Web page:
DIGITALEUROPE’s response to the consultation on the Review of the Communication on IPCEI
DIGITALEUROPE is supportive of the IPCEI instrument and has recently outlined detailed recommendations on the topic In revising the guidelines, the Commission should ensure the IPCEI framework continues to apply only to areas where there are market failures or other important systematic failures, all while grasping the opportunity to better align this instrument with the broader EU policy context.
The revised draft guidelines include several important changes. We wish to provide our views on the following:
IPCEI rationale:the goal of the IPCEIs should remain to fix market failures while avoiding that governments ‘’pick winners’’ in doing that. Public intervention should specifically take place in circumstances when the market, alone, cannot provide efficient outcomes for society. That includes cases when certain investments are not undertaken even if their economic benefits for Europe outweigh their costs. Granting state aid with the sole purpose to merely improve the individual standing of a specific organisation should not be regarded as a market failure.
Legal certainty on cooperation:the Commission should issue clear guidance on the application of antitrust rules to cooperation under IPCEI projects. This will provide organisations with greater incentives for collaboration.
Role of SMEs and inclusiveness:we welcome the addition of Point 18 and Point 22 (d). They provide a more inclusive approach to project eligibility and aid granting. These additions will offer stronger incentives to create SME-relevant value networks shaped around given products or services. These points are corroborated by Point 5, which we support too. IPCEIs should always strive to improve not only the innovation position of direct beneficiaries, often large actors in value chains, but indirectly also that of their small suppliers, which are leaders in their niche markets. Attention must also be paid to avoid scenarios where SMEs are over-reliant on their customer receiving IPCEI state aid, or where the IPCEI instrument leads to reduced competition or imbalances in the supply chain. Any such development would be detrimental to Europe’s long-term industrial resilience and competitiveness.
Spillover rights:we call for clearer language in Point 19 on the legitimacy of the protection of beneficiaries’ IP. We support spillovers as a key eligibility criterion. Yet, IP exploitation should be balanced against a legitimate interest for beneficiaries to safeguard their knowledge assets. That should be at the core of the IPCEI framework, as it will maintain incentives to invest over time.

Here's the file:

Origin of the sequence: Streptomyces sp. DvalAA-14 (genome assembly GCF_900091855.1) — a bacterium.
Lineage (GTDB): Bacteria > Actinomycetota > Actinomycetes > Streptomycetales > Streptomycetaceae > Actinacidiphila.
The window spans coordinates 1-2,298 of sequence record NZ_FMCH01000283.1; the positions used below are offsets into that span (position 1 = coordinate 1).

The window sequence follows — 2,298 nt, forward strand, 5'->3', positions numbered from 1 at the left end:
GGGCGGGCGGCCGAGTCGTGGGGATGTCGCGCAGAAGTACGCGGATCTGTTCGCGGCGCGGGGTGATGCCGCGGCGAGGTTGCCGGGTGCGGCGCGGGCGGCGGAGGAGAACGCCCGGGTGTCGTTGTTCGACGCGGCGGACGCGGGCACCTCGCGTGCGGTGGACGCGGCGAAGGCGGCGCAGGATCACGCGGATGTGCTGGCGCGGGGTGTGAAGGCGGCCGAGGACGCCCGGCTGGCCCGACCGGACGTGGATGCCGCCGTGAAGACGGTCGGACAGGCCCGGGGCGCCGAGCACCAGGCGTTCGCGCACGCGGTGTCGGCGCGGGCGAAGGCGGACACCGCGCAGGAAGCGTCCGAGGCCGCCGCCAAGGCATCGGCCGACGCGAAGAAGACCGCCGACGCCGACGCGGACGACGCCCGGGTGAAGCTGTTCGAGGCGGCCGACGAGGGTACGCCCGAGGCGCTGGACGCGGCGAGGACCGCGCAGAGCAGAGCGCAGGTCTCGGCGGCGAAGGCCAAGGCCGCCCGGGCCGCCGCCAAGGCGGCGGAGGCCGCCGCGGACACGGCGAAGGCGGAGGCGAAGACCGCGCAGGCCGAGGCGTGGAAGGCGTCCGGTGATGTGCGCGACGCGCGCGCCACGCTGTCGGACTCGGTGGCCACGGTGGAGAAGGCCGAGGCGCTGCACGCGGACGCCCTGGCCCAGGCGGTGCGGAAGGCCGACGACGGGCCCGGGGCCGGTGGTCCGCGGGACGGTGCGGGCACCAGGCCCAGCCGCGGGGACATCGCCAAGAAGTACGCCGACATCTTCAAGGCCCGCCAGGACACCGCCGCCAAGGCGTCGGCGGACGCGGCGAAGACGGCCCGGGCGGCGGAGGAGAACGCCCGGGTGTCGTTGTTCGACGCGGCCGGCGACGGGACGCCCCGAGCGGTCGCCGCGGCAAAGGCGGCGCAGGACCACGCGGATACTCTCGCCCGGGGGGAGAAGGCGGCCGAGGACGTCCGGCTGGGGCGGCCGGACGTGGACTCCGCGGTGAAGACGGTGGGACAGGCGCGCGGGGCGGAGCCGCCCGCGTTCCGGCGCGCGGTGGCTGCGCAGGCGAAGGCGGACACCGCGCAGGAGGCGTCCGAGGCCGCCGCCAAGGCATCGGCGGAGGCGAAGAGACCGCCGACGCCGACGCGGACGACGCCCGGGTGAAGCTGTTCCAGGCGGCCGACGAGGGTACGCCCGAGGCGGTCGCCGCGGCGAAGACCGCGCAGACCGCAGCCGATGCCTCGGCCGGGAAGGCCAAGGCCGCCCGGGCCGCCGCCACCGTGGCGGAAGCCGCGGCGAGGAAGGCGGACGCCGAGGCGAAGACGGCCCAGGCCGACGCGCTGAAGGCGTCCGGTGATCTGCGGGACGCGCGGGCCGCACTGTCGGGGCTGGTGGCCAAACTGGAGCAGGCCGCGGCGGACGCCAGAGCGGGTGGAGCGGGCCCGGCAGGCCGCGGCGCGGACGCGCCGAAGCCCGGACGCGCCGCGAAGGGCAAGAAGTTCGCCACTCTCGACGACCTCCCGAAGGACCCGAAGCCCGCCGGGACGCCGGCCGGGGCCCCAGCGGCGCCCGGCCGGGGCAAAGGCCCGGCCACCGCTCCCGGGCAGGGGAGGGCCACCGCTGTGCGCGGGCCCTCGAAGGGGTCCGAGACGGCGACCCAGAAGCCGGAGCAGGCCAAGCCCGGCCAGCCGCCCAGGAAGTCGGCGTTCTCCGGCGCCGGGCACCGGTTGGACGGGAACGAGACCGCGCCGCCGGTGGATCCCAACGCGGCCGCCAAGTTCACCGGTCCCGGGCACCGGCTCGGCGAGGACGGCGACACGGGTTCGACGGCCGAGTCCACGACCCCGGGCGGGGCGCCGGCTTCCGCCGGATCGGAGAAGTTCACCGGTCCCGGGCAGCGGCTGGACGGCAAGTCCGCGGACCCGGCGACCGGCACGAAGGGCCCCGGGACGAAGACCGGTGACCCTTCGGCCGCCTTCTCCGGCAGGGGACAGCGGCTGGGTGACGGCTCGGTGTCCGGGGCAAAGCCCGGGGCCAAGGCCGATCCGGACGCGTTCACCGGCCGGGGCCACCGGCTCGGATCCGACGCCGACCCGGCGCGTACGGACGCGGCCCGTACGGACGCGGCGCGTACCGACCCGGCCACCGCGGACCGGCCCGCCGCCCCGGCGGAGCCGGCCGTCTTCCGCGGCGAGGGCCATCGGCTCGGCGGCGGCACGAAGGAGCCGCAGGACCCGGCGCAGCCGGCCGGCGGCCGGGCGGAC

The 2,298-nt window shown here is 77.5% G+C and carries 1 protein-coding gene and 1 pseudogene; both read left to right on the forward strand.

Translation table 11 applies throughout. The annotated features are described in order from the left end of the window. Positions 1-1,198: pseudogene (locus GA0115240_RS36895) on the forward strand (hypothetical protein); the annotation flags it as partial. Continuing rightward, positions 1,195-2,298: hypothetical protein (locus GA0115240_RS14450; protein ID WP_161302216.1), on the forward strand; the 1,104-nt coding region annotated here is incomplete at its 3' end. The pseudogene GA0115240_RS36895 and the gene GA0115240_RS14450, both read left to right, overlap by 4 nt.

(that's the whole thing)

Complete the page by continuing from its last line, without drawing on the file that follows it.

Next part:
Taxonomy Regulation:Point 22 (f) is too vague on how such Regulation can link up to IPCEI activities. The Taxonomy provisions offer an opportunity to leverage the enabling potential of the ICT sector, both in terms of existing technologies and new solutions which the IPCEI framework seeks to embrace. It is essential to articulate such a point in more detail.
First industrial deployment (FID): we welcome the definition of specific activities qualifying as FID in Point 25. Eligible FID activities should expand to the early production phase of an investment as well as activities supporting the sales learning curve, where the company sharpens its strategy to maximise sales success around the new product or service. Being closer to the market, such activities could benefit from lower IPCEI aid intensity than their purely R&D&I counterparts.
Claw-back mechanism: the inclusion of Point 37 is concerning. The Commission must add details on how it intends to protect incentives for beneficiaries to maximise their investment and project performance. As it stands, Point 37 risks undermining legal predictability in the EU investment environment. Repayment obligation provisions should be limited to cases of proven eligibility violations. Expanding them to scenarios where the project is more profitable than first foreseen would send the wrong signal to industry. It would effectively penalise the most successful projects. Crucially, these risks are further exacerbated by clauses in Point 37. These would allow Member States to implement even tougher claw-back provisions, which we ask to re-evaluate. Finally, the mechanism is also excessively one-sided. It ignores scenarios where there may be a need for extra aid to beneficiaries, should the funding gap turn out to be larger than initially expected.
Counterfactual scenario, funding gap and net extra costs:the counterfactual scenario corresponds to the situation where no aid is awarded by any Member State. The funding gap refers to the difference between positive and negative cash flows over the lifetime of the investment. Language on the counterfactual scenario analysis in Point 32 and the funding gap calculation in Point 34 remains fundamentally complex, and unrealistic to implement for applicants. Asking industry to predict the future performance of a sector, should it not receive funding aid, is a complex endeavour, even more so in multi-partner IPCEI projects. The counterfactual scenario analysis should be simplified as much as possible. Similarly, the Commission should streamline, harmonise and make more transparent the methodology to calculate the funding gap in Point 34, both per partner and consortium. Ex-ante net extra costs calculations are too convoluted and cannot be anticipated. We therefore recommend further guidance on the latter to facilitate as much as possible the provision of relevant information.